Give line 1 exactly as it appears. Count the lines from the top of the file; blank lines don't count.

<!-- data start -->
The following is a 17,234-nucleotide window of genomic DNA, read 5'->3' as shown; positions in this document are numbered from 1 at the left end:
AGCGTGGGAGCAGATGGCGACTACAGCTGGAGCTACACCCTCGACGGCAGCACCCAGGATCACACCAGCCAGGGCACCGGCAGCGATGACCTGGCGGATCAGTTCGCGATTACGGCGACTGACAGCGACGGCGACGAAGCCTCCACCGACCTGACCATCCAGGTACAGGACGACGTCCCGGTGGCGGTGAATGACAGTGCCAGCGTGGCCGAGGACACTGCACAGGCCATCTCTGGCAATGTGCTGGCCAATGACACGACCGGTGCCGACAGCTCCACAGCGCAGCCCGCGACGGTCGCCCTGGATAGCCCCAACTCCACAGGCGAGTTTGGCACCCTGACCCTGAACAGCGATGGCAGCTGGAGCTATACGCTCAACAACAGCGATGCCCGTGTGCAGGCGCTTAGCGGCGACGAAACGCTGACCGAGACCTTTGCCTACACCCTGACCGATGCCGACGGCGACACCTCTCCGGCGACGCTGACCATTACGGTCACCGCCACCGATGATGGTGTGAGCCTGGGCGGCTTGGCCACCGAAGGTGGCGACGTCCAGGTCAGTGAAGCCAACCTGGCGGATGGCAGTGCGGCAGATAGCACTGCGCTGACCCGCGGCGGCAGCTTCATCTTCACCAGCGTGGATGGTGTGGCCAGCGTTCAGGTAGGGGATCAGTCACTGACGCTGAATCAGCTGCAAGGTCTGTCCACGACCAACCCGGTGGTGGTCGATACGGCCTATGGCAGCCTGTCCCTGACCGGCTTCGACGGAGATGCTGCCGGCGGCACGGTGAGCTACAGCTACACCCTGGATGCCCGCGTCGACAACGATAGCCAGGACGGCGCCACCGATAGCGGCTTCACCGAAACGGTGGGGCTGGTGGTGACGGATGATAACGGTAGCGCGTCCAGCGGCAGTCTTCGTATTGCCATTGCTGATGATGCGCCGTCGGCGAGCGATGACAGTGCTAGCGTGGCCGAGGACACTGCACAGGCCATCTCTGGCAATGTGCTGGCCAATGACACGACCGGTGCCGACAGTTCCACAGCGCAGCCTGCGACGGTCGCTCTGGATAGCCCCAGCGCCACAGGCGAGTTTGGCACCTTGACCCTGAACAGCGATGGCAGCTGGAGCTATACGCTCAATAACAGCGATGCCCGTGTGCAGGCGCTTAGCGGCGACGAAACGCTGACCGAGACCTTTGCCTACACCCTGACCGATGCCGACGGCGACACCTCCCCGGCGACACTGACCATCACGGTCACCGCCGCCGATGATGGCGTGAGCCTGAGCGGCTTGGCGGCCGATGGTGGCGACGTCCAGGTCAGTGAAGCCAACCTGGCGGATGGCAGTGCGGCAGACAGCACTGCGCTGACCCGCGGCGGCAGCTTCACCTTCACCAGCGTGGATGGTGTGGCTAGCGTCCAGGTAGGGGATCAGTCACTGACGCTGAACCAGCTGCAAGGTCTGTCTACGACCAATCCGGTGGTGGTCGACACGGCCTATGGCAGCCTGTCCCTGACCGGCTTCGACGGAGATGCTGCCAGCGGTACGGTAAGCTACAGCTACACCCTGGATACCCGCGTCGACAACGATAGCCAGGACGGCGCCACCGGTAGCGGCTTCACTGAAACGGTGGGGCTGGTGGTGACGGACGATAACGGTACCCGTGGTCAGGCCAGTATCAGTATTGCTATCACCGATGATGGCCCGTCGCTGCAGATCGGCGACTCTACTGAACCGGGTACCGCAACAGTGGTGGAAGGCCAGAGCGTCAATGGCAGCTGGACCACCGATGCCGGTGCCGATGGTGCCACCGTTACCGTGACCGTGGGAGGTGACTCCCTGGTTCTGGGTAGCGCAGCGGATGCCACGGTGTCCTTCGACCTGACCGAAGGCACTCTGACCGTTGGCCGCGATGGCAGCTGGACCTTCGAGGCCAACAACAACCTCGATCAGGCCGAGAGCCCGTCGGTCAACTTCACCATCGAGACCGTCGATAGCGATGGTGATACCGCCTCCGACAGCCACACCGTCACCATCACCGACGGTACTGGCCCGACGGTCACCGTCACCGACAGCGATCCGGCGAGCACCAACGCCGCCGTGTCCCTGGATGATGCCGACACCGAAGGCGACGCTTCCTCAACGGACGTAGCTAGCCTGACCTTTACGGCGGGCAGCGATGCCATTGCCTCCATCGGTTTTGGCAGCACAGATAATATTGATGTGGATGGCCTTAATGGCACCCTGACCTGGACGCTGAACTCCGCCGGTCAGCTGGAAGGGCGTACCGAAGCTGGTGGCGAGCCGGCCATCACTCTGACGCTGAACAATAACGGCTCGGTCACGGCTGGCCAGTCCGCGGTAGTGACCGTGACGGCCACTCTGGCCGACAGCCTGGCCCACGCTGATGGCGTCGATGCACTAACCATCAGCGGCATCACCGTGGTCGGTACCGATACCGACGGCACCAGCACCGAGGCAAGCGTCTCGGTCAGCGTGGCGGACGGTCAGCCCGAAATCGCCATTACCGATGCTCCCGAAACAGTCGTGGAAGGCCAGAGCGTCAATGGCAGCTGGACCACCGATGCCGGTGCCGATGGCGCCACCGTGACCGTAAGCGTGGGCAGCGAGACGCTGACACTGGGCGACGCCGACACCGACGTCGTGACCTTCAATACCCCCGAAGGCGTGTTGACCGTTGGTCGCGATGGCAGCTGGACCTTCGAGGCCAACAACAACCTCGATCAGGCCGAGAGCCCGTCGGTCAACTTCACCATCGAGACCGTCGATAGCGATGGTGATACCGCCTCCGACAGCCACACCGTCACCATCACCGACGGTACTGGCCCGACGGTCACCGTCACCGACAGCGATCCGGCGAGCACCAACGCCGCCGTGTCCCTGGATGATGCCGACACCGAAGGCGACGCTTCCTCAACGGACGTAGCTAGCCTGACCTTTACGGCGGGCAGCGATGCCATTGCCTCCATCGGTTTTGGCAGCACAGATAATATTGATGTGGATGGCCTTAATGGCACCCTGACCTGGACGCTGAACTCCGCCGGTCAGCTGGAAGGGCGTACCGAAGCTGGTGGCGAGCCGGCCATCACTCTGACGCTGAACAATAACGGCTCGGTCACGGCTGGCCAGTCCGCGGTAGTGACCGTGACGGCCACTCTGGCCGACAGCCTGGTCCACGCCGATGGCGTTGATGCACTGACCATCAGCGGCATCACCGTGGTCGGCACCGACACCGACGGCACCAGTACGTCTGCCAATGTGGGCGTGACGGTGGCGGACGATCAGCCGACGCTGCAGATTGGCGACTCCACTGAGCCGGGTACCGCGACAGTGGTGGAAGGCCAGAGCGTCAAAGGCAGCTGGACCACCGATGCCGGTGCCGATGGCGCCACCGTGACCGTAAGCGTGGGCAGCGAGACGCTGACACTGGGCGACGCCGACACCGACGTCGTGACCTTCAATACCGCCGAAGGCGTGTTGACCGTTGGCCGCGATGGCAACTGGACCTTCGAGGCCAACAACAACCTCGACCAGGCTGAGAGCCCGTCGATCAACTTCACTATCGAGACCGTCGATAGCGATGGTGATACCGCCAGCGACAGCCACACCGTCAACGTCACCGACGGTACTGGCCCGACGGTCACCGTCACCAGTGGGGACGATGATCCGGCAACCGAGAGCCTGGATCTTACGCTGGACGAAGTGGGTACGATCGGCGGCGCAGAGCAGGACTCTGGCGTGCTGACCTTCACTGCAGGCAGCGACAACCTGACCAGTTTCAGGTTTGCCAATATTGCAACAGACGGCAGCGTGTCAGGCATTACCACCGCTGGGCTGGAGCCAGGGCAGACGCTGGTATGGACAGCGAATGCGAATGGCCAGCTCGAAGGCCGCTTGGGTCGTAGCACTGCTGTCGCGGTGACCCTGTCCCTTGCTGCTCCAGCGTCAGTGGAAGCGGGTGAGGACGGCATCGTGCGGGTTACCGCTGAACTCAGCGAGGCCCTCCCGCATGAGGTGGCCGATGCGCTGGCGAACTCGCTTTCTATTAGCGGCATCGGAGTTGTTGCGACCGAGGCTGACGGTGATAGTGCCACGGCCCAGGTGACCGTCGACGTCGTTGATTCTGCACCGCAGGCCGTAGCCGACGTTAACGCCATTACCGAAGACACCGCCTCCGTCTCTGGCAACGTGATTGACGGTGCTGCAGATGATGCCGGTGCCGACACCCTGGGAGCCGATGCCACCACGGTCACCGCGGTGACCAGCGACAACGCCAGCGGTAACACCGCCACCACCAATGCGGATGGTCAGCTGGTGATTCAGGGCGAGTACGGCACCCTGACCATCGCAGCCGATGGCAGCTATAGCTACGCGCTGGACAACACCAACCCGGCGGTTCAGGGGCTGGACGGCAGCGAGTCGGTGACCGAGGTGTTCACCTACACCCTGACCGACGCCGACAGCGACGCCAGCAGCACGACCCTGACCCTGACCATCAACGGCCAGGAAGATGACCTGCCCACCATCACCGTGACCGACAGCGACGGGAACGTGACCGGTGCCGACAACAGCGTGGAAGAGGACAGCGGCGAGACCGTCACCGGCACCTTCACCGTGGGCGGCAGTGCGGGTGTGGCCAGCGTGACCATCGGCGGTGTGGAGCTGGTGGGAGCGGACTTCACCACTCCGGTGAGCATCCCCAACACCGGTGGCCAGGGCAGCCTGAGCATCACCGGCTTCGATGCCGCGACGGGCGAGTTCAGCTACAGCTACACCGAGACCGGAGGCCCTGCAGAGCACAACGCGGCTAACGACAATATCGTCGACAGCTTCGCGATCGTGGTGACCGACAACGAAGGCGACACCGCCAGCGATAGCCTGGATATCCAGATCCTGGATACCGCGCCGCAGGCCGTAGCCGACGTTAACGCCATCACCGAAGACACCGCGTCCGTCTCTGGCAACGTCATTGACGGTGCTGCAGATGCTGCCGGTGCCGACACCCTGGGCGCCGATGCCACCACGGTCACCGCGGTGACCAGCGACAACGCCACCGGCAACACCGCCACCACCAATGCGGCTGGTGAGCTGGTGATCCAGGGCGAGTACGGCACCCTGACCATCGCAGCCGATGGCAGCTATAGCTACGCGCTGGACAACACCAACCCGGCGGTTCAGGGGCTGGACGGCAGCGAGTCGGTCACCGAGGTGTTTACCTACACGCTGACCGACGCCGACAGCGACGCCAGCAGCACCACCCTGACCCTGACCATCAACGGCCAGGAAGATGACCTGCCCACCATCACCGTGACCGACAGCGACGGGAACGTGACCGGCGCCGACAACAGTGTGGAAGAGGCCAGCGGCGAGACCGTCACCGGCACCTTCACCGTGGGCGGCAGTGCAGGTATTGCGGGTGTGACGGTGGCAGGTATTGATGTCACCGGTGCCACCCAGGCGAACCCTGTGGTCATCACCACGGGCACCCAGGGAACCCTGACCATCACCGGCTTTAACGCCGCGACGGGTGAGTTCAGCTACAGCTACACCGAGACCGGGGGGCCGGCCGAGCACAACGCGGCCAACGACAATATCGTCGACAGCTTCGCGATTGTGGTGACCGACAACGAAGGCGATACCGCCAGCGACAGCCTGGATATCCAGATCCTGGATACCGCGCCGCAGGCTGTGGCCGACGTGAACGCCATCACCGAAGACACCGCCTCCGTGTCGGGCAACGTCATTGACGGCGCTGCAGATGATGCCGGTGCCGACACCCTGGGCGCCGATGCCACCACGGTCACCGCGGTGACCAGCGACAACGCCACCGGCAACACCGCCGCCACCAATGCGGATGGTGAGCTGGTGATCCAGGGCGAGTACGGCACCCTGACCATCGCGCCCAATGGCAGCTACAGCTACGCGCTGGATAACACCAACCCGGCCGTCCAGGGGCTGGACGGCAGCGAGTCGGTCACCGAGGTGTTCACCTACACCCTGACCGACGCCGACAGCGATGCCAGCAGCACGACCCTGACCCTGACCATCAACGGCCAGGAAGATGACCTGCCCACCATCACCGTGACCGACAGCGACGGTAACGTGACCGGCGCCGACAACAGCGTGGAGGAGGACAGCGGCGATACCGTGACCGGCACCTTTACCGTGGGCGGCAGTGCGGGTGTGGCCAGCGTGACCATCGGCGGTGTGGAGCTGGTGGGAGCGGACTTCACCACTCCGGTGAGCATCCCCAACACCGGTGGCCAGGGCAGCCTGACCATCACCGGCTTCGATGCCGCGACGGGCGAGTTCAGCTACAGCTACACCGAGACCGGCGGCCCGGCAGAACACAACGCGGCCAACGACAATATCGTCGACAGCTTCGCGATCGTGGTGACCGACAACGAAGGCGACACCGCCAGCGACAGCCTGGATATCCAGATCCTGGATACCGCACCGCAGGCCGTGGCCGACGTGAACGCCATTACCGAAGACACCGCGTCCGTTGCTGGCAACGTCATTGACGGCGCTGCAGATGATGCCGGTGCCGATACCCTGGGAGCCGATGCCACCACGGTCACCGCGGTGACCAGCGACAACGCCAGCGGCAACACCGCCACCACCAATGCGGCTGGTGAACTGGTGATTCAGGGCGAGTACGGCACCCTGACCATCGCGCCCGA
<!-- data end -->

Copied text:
The following is a 17,234-nucleotide window of genomic DNA, read 5'->3' as shown; positions in this document are numbered from 1 at the left end: